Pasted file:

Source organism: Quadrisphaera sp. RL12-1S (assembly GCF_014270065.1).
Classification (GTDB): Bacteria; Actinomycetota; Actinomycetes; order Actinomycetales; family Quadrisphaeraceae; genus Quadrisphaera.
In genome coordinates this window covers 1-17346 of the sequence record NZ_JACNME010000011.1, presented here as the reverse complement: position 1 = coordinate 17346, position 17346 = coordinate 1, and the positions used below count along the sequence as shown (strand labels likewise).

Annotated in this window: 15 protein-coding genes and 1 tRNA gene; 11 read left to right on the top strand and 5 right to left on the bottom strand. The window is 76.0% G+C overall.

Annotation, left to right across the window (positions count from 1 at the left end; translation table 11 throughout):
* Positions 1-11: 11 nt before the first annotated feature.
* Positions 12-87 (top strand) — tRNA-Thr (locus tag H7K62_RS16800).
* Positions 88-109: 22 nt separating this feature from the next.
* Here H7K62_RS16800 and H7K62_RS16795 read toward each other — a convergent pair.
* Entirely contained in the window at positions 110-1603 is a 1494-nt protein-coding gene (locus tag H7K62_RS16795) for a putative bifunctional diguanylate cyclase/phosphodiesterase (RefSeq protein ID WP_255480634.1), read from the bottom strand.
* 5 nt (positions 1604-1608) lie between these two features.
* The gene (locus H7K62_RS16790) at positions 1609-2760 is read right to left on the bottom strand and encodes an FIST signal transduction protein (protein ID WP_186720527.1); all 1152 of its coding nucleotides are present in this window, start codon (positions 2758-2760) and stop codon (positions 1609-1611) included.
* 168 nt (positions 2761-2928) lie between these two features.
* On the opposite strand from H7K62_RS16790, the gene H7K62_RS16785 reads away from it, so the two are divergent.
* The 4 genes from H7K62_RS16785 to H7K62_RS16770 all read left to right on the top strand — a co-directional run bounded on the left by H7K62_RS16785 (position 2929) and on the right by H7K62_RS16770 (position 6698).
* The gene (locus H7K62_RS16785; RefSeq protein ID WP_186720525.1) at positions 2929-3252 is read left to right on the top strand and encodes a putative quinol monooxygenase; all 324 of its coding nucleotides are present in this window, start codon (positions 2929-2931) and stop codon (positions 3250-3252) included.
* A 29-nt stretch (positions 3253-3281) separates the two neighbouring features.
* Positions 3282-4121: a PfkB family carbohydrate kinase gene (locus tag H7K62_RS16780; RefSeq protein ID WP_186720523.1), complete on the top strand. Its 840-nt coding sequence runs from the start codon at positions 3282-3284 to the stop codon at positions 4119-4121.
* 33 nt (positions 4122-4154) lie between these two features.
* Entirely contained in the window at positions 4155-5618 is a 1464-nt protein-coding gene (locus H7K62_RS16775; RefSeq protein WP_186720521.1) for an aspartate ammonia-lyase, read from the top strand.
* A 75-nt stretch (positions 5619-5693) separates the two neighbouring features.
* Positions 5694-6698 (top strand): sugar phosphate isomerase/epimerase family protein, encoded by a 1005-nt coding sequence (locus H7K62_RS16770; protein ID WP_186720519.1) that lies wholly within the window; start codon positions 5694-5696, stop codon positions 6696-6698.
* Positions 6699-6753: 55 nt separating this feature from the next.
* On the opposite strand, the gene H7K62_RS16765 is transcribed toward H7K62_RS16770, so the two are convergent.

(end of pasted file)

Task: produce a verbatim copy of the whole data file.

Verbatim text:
Source organism: Quadrisphaera sp. RL12-1S (assembly GCF_014270065.1).
Classification (GTDB): Bacteria; Actinomycetota; Actinomycetes; order Actinomycetales; family Quadrisphaeraceae; genus Quadrisphaera.
In genome coordinates this window covers 1-17346 of the sequence record NZ_JACNME010000011.1, presented here as the reverse complement: position 1 = coordinate 17346, position 17346 = coordinate 1, and the positions used below count along the sequence as shown (strand labels likewise).

Annotated in this window: 15 protein-coding genes and 1 tRNA gene; 11 read left to right on the top strand and 5 right to left on the bottom strand. The window is 76.0% G+C overall.

Annotation, left to right across the window (positions count from 1 at the left end; translation table 11 throughout):
* Positions 1-11: 11 nt before the first annotated feature.
* Positions 12-87 (top strand) — tRNA-Thr (locus tag H7K62_RS16800).
* Positions 88-109: 22 nt separating this feature from the next.
* Here H7K62_RS16800 and H7K62_RS16795 read toward each other — a convergent pair.
* Entirely contained in the window at positions 110-1603 is a 1494-nt protein-coding gene (locus tag H7K62_RS16795) for a putative bifunctional diguanylate cyclase/phosphodiesterase (RefSeq protein ID WP_255480634.1), read from the bottom strand.
* 5 nt (positions 1604-1608) lie between these two features.
* The gene (locus H7K62_RS16790) at positions 1609-2760 is read right to left on the bottom strand and encodes an FIST signal transduction protein (protein ID WP_186720527.1); all 1152 of its coding nucleotides are present in this window, start codon (positions 2758-2760) and stop codon (positions 1609-1611) included.
* 168 nt (positions 2761-2928) lie between these two features.
* On the opposite strand from H7K62_RS16790, the gene H7K62_RS16785 reads away from it, so the two are divergent.
* The 4 genes from H7K62_RS16785 to H7K62_RS16770 all read left to right on the top strand — a co-directional run bounded on the left by H7K62_RS16785 (position 2929) and on the right by H7K62_RS16770 (position 6698).
* The gene (locus H7K62_RS16785; RefSeq protein ID WP_186720525.1) at positions 2929-3252 is read left to right on the top strand and encodes a putative quinol monooxygenase; all 324 of its coding nucleotides are present in this window, start codon (positions 2929-2931) and stop codon (positions 3250-3252) included.
* A 29-nt stretch (positions 3253-3281) separates the two neighbouring features.
* Positions 3282-4121: a PfkB family carbohydrate kinase gene (locus tag H7K62_RS16780; RefSeq protein ID WP_186720523.1), complete on the top strand. Its 840-nt coding sequence runs from the start codon at positions 3282-3284 to the stop codon at positions 4119-4121.
* 33 nt (positions 4122-4154) lie between these two features.
* Entirely contained in the window at positions 4155-5618 is a 1464-nt protein-coding gene (locus H7K62_RS16775; RefSeq protein WP_186720521.1) for an aspartate ammonia-lyase, read from the top strand.
* A 75-nt stretch (positions 5619-5693) separates the two neighbouring features.
* Positions 5694-6698 (top strand): sugar phosphate isomerase/epimerase family protein, encoded by a 1005-nt coding sequence (locus H7K62_RS16770; protein ID WP_186720519.1) that lies wholly within the window; start codon positions 5694-5696, stop codon positions 6696-6698.
* Positions 6699-6753: 55 nt separating this feature from the next.
* On the opposite strand, the gene H7K62_RS16765 is transcribed toward H7K62_RS16770, so the two are convergent.